The biggest problem in the Oder? Lack of oxygen. Another 20 tons of fish will be disposed of

The biggest problem in the Oder?  Lack of oxygen.  Another 20 tons of fish will be disposed of

Another 20 tons of fish caught from the West Pomeranian section of the Oder will be disposed of – reports RMF FM. However, there is still a fight on the river for the fish that survived the poisoning. Some of them took shelter in the canals on the Oder floodplain and Lake Dąbie.

RMF FM reports that the biggest problem currently is the lack of oxygen in the Oder. On several dozen kilometers of the river, between Szczecin and Widuchowa, the oxygen concentration is close to zero. “Under these conditions, fish that survived poisoning have no chance. Many fish swam north, taking refuge in canals in the Oder floodplain, in Lake Dąbie or in the reservoir,” the station reports.

There are not only dams on the Oder, but also point water aeration stations. As we read further, 25 pumps are currently operating in 6 locations (in Gryfino, Mończy, Siadle Dolny, Dziewoklicz, at Długi Bridge and Perkuna Street). Another 8 pumps are to be launched soon. “The quality of water from deep wells located near the Oder and water from Baltic Sea bathing areas is beyond question,” notes RMF FM.

German scientists analyzed satellite photos of the Oder River. They have the answer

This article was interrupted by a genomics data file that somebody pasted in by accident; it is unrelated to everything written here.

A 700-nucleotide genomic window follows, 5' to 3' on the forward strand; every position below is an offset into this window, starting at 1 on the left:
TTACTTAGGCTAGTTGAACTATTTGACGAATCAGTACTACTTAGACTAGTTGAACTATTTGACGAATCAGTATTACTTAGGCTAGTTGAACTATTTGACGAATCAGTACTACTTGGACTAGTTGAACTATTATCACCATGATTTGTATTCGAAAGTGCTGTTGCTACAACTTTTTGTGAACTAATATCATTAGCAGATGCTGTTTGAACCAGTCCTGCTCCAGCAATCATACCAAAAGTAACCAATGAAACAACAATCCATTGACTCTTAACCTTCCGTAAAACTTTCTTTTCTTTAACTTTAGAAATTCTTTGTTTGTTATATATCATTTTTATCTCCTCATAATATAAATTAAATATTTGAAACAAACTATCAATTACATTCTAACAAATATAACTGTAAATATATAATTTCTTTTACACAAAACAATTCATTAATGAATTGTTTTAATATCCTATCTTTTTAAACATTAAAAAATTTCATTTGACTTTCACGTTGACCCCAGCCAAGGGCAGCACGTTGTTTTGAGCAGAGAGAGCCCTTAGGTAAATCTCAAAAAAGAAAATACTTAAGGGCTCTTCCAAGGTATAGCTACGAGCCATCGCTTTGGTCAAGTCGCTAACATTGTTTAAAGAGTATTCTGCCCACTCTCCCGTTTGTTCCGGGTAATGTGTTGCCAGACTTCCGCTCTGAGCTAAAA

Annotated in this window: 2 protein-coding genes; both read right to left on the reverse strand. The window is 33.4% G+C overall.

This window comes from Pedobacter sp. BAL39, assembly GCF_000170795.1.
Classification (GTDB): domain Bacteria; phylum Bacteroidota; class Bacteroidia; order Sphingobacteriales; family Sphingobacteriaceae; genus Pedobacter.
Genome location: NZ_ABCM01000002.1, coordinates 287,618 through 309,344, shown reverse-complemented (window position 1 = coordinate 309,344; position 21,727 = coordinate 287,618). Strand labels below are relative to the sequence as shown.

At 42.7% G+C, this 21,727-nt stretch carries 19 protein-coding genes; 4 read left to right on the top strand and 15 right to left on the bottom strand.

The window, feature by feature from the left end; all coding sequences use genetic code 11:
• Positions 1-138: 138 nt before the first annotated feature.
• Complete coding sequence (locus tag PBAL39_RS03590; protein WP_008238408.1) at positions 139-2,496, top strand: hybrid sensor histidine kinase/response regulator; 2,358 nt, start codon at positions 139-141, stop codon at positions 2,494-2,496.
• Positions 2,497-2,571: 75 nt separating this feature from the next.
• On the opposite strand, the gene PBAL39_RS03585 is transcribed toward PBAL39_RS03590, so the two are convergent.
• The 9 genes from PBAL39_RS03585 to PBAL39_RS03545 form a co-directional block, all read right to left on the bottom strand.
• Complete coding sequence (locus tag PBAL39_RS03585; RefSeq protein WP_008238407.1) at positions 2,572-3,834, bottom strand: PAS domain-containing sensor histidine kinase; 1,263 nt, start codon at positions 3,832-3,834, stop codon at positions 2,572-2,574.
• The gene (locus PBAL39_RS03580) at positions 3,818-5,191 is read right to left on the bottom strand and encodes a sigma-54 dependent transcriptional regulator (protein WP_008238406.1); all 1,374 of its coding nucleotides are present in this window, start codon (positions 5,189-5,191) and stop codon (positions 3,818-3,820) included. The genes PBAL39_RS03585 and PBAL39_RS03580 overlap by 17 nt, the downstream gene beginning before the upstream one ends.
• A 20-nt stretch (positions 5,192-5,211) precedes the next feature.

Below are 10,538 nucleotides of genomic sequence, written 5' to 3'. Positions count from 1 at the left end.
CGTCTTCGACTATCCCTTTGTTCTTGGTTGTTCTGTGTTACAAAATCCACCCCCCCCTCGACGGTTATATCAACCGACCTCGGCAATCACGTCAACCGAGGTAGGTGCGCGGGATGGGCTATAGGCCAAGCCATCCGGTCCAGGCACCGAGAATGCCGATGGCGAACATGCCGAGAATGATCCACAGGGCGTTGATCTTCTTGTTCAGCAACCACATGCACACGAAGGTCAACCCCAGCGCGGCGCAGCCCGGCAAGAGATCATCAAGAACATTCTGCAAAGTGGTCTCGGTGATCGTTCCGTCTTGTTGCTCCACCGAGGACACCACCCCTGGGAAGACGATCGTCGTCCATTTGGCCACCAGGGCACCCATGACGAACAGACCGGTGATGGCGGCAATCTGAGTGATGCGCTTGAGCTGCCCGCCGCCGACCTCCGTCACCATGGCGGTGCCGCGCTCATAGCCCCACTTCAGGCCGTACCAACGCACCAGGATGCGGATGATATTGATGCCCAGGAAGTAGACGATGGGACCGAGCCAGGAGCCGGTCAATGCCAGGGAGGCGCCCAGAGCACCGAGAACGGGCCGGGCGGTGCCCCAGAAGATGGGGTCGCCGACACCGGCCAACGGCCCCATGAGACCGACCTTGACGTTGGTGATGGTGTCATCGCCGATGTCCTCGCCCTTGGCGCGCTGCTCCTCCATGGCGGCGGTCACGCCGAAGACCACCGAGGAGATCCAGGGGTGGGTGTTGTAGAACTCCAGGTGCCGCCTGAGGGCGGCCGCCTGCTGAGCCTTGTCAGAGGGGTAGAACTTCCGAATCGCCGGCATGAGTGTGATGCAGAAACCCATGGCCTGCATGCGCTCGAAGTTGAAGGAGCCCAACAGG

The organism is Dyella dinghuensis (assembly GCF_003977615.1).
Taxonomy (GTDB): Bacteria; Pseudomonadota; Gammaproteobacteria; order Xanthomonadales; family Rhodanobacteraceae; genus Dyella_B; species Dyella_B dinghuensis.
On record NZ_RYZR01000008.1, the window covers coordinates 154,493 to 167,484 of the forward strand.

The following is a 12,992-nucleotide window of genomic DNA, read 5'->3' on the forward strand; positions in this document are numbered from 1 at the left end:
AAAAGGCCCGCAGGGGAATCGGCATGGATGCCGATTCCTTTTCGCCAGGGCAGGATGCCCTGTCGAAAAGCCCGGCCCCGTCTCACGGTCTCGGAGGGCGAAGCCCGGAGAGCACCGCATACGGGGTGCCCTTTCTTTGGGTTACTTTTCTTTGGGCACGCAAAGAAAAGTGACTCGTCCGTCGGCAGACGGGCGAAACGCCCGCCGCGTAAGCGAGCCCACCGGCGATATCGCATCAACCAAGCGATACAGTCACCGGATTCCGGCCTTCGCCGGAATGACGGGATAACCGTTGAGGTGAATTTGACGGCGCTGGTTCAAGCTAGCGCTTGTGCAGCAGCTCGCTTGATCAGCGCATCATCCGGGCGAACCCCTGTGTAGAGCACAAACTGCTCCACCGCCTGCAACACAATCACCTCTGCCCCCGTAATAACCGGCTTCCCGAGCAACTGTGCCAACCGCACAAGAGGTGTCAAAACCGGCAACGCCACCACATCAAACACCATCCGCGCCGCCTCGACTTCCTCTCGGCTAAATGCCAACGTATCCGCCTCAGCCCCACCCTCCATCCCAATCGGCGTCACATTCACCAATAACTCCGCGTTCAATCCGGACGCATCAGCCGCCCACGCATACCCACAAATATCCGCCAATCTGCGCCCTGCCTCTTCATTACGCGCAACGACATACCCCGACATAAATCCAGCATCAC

The most probable cause of the disaster on the Oder was indicated on Monday by researchers from the Institute of Freshwater Ecology and Inland Fisheries. Leibniz together with experts from Brockann Consul. German scientists, using satellite photos, looked at the problems on the river from above. They used available data to calculate the concentration of chlorophyll, an indicator of algal blooms. They distinguished three periods, showing different concentrations of this molecule, creating three river profiles: from July 24-25, August 4-6 and August 16-18.

In the photos shared on Twitter, we can see that the chlorophyll level at the end of July was lower than in the other periods examined. At the beginning of August, there was a significant increase in concentration and range, which continued to increase over time.

Scientists from the Institute of Freshwater Ecology and Inland Fisheries Leibniz had already suspected that the so-called “golden algae”. The species Prymnesium parvum includes, among others: by water ecologist Christian Wolter is currently considered the most likely cause of the river disaster. Low water levels and high temperatures provided ideal conditions for the mass growth of toxic algae. After opening the locks, they could, in turn, flow further along the entire Oder.

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